- Nano Express
- Open Access
Nitrogen-Doped Carbon Dots for “green” Quantum Dot Solar Cells
© Wang et al. 2016
- Received: 1 October 2015
- Accepted: 5 January 2016
- Published: 19 January 2016
Considering the environment protection, “green” materials are increasingly explored for photovoltaics. Here, we developed a kind of quantum dots solar cell based on nitrogen-doped carbon dots. The nitrogen-doped carbon dots were prepared by direct pyrolysis of citric acid and ammonia. The nitrogen-doped carbon dots’ excitonic absorption depends on the N-doping content in the carbon dots. The N-doping can be readily modified by the mass ratio of reactants. The constructed “green” nitrogen-doped carbon dots solar cell achieves the best power conversion efficiency of 0.79 % under AM 1.5 G one full sun illumination, which is the highest efficiency for carbon dot-based solar cells.
- Carbon dots
- Quantum dot solar cells
Among the third-generation photovoltaics, quantum dot solar cells (QDSCs) are emerging as a promising candidate due to the unique and versatile characteristics of quantum dots (QDs) including tunable band gap and high absorption coefficient [1–4]. Typically, low-band gap metal chalcogenide (CdS, CdSe, CdTe, PbS, PbSe, CuInS2, etc.) QDs are widely used as sensitizers in QDSCs [5–10]. The QDSCs have been well developed, but they contain highly toxic metals (including Cd, Pb, and In). Hence, the environmentally friendly alternatives (“green” materials) are extremely needed and welcomed to the fabrication of solar cells.
Due to the unique optical and electronic properties, water solubility, excellent biocompatibility, low toxicity, and robust chemical inertness [11–15], carbon dots (CDs) as an emerging carbon-based nanomaterial have been widely researched and applied in many fields [16–22]. One of the CDs applications is tentatively used as sensitizers for QDSCs [23–26]. For instance, Mirtchev et al.  have prepared water soluble CDs as sensitizers for QDSCs achieving power conversion efficiency (PCE) of 0.13 %. Zhang et al.  have also fabricated 0.13 % PCE of QDSCs based on nitrogen-doped CDs (NCDs). Up to now, the low short-circuit current density (J sc) might be the main factor limiting the efficiency of the cells in comparison with the open-circuit voltage (V oc) and fill factor (FF) of metal chalcogenide-based QDSCs. Narrow light-absorption and diverse trap states result in the extremely low J sc of CD-based QDSCs. Meanwhile, CDs’ light-absorption is centered at ultra-violet region and very weak at visible region. Because the existence of trap state defects with different energy levels has been demonstrated by their excitation-dependent fluorescence , partially photoinduced carriers will be recombined by CDs rather than being injected into the transporting media. Accordingly, the PCE of QDSCs is very low. Much effort still needs to improve the practicable sensitizers for QDSCs.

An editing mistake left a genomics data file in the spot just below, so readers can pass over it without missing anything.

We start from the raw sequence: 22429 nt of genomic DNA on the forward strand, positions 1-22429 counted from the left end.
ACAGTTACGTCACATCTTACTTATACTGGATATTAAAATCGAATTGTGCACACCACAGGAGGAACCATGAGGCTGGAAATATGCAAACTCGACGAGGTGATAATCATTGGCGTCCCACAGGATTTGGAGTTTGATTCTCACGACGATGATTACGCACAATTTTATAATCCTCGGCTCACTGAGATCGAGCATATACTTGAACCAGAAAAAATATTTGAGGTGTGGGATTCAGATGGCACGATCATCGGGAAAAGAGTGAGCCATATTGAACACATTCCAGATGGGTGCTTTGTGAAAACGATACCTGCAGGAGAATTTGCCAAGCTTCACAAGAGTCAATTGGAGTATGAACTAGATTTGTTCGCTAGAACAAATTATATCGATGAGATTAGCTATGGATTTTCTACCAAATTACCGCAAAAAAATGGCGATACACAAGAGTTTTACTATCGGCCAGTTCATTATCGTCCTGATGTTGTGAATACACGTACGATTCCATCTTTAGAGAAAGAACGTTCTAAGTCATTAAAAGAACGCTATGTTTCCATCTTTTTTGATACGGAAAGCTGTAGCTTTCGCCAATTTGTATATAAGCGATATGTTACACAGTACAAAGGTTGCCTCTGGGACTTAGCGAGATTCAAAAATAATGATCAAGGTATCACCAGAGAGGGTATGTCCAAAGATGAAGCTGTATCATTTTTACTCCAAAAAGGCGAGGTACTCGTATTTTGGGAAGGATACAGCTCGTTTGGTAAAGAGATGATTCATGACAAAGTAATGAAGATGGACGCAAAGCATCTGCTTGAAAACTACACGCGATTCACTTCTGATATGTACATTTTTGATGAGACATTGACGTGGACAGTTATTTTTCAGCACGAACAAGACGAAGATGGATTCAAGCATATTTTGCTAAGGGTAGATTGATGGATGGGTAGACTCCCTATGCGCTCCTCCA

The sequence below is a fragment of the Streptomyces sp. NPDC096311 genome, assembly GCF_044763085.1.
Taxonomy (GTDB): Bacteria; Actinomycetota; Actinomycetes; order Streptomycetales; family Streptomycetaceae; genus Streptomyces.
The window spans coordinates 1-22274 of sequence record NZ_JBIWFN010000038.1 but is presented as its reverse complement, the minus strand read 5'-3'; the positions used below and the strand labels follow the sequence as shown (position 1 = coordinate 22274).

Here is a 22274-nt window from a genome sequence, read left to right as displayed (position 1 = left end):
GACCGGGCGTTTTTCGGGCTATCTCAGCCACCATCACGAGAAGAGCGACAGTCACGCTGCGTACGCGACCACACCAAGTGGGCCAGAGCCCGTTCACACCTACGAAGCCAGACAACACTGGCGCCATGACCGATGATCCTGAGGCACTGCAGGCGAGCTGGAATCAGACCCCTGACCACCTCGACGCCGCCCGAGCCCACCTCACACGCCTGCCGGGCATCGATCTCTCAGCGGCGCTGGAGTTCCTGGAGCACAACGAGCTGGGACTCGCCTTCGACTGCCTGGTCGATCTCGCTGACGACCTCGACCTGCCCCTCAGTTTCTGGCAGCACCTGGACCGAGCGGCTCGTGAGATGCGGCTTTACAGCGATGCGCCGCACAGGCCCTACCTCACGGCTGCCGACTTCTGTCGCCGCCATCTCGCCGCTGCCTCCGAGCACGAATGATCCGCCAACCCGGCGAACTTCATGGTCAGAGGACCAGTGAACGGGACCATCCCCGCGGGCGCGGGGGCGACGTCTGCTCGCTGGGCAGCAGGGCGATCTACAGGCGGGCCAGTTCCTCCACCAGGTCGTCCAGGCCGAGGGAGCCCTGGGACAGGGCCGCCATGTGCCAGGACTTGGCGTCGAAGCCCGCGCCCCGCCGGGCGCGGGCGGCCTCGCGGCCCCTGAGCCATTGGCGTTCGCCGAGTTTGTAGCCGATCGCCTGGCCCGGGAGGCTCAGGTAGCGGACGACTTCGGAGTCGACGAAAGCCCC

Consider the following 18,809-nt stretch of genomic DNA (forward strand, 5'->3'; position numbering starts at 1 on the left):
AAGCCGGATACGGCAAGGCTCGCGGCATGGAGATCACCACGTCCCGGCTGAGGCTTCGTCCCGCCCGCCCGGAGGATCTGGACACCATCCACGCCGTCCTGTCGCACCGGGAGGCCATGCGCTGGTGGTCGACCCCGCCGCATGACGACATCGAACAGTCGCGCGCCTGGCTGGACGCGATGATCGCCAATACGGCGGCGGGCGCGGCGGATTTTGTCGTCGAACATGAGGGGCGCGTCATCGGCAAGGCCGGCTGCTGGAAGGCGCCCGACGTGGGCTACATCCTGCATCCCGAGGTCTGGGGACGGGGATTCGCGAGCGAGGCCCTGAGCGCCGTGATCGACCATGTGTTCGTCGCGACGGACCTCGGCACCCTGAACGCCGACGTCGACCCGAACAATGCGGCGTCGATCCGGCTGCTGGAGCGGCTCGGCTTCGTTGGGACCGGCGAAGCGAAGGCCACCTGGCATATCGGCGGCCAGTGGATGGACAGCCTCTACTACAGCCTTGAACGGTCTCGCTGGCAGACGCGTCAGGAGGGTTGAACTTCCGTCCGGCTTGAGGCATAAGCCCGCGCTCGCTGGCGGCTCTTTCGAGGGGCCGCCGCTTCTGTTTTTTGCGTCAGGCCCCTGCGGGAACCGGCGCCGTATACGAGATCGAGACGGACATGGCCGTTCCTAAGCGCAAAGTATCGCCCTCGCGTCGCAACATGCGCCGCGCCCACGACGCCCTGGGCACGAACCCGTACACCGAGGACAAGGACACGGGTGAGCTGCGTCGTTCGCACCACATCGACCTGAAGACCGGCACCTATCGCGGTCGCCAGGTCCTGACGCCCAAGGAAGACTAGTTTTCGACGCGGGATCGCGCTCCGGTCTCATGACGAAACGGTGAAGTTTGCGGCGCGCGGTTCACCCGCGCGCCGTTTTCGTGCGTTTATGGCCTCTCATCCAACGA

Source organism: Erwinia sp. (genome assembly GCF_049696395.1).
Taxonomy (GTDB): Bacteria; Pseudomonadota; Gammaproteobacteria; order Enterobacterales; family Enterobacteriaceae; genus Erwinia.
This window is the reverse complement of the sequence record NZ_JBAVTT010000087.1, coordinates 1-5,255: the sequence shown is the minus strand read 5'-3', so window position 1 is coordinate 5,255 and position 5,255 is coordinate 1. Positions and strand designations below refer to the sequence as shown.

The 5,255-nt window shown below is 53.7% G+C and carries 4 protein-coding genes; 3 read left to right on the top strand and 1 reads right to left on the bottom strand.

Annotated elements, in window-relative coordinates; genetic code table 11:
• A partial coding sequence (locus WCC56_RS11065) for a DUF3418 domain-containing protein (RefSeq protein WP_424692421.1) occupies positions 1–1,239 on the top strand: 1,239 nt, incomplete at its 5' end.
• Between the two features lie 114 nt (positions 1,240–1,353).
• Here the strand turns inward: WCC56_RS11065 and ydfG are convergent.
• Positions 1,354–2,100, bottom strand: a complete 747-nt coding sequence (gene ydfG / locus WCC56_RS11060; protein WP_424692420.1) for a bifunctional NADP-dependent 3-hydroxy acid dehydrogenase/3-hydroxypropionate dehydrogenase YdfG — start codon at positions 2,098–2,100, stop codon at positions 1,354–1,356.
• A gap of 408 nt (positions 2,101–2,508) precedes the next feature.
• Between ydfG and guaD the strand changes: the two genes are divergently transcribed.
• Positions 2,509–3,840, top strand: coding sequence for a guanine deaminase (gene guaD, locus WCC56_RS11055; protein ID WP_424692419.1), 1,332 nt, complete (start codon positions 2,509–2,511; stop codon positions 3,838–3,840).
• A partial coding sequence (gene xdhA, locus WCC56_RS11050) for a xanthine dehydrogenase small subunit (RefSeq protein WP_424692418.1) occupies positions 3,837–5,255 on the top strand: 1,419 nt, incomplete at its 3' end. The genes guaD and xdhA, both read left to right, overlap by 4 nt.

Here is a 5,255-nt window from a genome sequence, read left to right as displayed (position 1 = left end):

In this study, we have developed NCDs to build up the “green” QDSCs with enhanced efficiency. The NCDs were prepared by direct pyrolysis of citric acid and ammonia. Experimental results show that the NCDs’ excitonic absorption depends on the N-doping content modified by the mass ratio of reactants. The NCDs with optimal excitonic absorption were used as sensitizers in the QDSCs. The constructed NCD solar cell achieves the best PCE of 0.79 % under AM 1.5 G one full sun illumination. It is noting that the obtained efficiency is the highest one in the reported solar cell-based CDs.
Fabrication of Solar Cell
The NCD-sensitized TiO2 photoanodes are fabricated according to the previous report . The cleaned fluorine-doped tin oxide (FTO) glasses are immersed in 40 mM TiCl4 aqueous solution at 70 °C for 30 min and washed with water and ethanol. A 20-nm-sized TiO2 paste is deposited on the FTO glass plate by doctor blade printing technique and then dried at 125 °C for 5 min. The scattering layer of 200-nm-sized TiO2 paste is coated on the top of the first TiO2 layer, followed by sintering in air at 500 °C for 30 min. After cooling to 95 °C, the TiO2 film is immersed in the NCQD acetone solution at room temperature for 2 h. The NCD-sensitized TiO2 is washed with anhydrous ethanol and dried with nitrogen stream. The solar cells are fabricated by sandwiching gel electrolytes between a NCD-sensitized TiO2 electrode and a Pt counter electrode, which are separated by a 25-mm-thick hot-melt ring (Surlyn, Dupont) and sealed by heating. The electrolyte injection hole on the thermally platonized FTO counter electrode is finally sealed with Surlyn sheet and a thin glass by heating.
Characterization and Measurement